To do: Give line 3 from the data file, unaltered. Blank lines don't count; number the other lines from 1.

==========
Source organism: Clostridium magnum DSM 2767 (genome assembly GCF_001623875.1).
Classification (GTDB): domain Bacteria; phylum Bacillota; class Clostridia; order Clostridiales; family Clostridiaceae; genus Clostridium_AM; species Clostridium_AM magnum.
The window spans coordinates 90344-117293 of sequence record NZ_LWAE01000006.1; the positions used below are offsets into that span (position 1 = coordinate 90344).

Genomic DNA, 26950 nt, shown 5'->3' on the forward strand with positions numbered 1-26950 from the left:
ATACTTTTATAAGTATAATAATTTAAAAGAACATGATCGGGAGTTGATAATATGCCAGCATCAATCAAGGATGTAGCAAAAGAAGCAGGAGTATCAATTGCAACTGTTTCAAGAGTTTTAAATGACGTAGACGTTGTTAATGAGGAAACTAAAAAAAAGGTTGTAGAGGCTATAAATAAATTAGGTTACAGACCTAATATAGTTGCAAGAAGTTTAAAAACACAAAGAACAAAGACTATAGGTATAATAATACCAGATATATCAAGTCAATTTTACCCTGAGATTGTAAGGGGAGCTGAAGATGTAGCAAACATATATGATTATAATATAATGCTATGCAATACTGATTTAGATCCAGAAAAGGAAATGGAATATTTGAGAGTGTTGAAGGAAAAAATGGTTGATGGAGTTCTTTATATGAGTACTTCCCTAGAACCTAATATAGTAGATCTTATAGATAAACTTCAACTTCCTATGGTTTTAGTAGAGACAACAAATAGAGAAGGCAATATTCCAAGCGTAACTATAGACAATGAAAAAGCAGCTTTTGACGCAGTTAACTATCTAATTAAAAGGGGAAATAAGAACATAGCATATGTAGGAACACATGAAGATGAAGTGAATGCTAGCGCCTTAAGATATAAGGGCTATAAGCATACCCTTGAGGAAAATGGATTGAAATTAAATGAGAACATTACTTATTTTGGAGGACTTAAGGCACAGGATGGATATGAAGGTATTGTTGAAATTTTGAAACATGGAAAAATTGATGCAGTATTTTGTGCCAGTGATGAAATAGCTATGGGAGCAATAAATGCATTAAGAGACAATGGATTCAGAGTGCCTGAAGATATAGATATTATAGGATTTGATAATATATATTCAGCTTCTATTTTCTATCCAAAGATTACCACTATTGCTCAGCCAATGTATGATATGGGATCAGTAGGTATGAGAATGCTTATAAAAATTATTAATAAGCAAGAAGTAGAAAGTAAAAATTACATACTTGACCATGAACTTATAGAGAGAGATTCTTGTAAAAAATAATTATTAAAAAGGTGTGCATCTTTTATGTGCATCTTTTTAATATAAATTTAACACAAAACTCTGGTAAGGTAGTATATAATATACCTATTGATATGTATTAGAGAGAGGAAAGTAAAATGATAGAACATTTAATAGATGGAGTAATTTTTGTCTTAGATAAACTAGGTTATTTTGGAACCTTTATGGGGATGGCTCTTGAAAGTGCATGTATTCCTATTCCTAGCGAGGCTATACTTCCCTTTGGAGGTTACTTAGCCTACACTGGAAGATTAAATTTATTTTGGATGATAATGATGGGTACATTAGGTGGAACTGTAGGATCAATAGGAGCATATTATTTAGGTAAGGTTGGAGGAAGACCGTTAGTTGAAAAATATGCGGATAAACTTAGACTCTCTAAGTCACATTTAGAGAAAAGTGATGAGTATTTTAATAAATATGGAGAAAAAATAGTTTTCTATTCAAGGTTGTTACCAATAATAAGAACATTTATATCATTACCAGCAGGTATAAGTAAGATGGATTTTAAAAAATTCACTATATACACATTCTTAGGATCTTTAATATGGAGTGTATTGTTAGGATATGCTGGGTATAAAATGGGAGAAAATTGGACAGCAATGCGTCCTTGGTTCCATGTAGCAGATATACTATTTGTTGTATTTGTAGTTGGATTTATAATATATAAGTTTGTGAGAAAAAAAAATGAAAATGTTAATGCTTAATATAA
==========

The window spans coordinates 90344-117293 of sequence record NZ_LWAE01000006.1; the positions used below are offsets into that span (position 1 = coordinate 90344).